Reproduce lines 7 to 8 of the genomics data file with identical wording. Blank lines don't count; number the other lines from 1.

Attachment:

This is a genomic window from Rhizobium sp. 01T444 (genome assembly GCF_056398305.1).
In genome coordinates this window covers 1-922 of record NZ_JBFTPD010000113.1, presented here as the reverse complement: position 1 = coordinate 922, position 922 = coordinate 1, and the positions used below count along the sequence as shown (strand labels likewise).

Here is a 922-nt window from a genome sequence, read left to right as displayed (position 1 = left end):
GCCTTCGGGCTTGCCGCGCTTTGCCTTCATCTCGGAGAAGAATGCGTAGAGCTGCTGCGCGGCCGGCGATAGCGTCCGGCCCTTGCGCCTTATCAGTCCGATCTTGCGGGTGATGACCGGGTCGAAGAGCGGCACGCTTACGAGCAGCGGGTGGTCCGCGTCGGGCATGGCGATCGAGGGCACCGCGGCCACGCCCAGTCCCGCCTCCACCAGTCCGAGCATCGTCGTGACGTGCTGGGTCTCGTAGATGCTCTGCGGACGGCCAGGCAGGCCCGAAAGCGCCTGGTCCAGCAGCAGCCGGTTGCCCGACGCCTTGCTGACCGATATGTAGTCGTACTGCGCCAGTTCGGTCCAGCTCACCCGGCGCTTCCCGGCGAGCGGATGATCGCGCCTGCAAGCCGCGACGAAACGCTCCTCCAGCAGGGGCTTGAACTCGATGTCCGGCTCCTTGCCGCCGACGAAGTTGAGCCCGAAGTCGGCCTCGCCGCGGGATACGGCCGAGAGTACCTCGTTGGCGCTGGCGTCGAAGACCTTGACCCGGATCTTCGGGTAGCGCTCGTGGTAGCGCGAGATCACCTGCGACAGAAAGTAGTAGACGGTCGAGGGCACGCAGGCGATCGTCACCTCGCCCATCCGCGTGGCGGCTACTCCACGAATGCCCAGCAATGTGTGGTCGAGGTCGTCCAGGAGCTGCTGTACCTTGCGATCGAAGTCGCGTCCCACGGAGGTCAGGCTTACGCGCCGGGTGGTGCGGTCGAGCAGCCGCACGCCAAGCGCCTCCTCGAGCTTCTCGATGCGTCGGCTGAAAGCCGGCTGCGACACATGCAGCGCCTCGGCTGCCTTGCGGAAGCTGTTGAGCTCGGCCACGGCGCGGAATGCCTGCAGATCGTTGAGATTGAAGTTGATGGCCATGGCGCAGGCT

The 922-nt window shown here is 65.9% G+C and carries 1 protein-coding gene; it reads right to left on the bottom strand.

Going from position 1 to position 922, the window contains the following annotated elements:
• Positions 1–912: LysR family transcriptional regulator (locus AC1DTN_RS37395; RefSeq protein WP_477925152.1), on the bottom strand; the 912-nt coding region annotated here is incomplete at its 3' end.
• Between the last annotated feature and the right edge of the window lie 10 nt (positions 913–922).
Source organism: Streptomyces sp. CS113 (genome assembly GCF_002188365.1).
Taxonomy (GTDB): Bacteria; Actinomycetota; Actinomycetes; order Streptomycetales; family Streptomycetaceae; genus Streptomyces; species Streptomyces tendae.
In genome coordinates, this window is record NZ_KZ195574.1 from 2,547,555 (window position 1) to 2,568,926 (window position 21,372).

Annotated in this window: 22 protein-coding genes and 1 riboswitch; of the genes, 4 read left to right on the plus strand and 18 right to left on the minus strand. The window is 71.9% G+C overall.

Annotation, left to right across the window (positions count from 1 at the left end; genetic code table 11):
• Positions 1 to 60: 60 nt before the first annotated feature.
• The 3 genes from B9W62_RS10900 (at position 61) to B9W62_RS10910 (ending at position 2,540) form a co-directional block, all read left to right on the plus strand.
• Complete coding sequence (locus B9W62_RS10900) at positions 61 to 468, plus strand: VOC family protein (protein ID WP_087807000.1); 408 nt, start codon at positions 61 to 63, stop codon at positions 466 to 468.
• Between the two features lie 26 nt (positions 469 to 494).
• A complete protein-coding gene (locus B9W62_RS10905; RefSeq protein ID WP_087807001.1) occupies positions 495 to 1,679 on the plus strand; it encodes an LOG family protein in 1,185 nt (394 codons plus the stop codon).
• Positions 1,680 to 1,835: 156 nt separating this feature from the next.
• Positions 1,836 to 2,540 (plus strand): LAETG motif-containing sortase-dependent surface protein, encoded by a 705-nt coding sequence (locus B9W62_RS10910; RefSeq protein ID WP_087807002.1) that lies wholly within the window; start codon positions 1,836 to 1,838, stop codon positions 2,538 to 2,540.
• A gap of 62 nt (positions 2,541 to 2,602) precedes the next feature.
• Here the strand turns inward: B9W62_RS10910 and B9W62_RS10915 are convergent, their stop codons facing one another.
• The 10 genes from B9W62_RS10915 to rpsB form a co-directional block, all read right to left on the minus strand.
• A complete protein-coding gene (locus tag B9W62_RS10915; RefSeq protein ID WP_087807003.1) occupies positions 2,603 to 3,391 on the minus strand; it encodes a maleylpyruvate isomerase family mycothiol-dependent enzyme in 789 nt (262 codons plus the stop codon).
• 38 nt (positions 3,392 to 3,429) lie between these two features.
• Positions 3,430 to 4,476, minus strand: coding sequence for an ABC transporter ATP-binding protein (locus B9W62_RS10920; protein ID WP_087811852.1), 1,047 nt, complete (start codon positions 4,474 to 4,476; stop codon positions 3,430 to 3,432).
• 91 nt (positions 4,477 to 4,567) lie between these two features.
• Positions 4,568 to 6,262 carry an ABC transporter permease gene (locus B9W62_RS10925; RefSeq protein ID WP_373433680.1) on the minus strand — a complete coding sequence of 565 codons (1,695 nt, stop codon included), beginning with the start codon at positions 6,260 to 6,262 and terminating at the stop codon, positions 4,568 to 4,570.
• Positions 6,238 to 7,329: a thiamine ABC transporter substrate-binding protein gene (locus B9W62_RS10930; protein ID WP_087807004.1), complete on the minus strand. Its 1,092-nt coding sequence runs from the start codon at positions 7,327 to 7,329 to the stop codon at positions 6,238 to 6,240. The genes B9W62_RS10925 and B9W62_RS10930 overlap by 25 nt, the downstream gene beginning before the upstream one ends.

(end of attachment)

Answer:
• Positions 1–912: LysR family transcriptional regulator (locus AC1DTN_RS37395; RefSeq protein WP_477925152.1), on the bottom strand; the 912-nt coding region annotated here is incomplete at its 3' end.
• Between the last annotated feature and the right edge of the window lie 10 nt (positions 913–922).